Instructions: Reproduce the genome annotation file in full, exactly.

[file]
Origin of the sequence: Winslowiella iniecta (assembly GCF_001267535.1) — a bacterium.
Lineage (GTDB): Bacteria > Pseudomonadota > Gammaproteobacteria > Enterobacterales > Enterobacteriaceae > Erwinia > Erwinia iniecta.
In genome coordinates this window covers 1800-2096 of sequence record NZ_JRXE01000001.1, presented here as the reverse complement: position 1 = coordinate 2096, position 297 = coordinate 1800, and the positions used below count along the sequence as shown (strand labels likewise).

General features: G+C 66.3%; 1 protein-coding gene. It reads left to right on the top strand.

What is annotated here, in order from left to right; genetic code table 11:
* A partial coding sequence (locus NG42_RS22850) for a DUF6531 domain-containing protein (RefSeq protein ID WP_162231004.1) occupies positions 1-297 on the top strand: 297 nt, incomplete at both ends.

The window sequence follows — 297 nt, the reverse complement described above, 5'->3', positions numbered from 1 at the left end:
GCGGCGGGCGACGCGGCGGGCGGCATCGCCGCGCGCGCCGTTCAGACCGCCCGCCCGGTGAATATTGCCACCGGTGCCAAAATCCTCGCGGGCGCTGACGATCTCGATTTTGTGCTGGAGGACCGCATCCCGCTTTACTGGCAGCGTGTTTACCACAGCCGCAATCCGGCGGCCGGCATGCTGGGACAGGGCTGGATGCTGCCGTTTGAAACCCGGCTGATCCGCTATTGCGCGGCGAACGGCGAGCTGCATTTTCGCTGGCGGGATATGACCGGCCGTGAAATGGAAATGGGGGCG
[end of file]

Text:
Origin of the sequence: Winslowiella iniecta (assembly GCF_001267535.1) — a bacterium.
Lineage (GTDB): Bacteria > Pseudomonadota > Gammaproteobacteria > Enterobacterales > Enterobacteriaceae > Erwinia > Erwinia iniecta.
In genome coordinates this window covers 1800-2096 of sequence record NZ_JRXE01000001.1, presented here as the reverse complement: position 1 = coordinate 2096, position 297 = coordinate 1800, and the positions used below count along the sequence as shown (strand labels likewise).

General features: G+C 66.3%; 1 protein-coding gene. It reads left to right on the top strand.

What is annotated here, in order from left to right; genetic code table 11:
* A partial coding sequence (locus NG42_RS22850) for a DUF6531 domain-containing protein (RefSeq protein ID WP_162231004.1) occupies positions 1-297 on the top strand: 297 nt, incomplete at both ends.

The window sequence follows — 297 nt, the reverse complement described above, 5'->3', positions numbered from 1 at the left end:
GCGGCGGGCGACGCGGCGGGCGGCATCGCCGCGCGCGCCGTTCAGACCGCCCGCCCGGTGAATATTGCCACCGGTGCCAAAATCCTCGCGGGCGCTGACGATCTCGATTTTGTGCTGGAGGACCGCATCCCGCTTTACTGGCAGCGTGTTTACCACAGCCGCAATCCGGCGGCCGGCATGCTGGGACAGGGCTGGATGCTGCCGTTTGAAACCCGGCTGATCCGCTATTGCGCGGCGAACGGCGAGCTGCATTTTCGCTGGCGGGATATGACCGGCCGTGAAATGGAAATGGGGGCG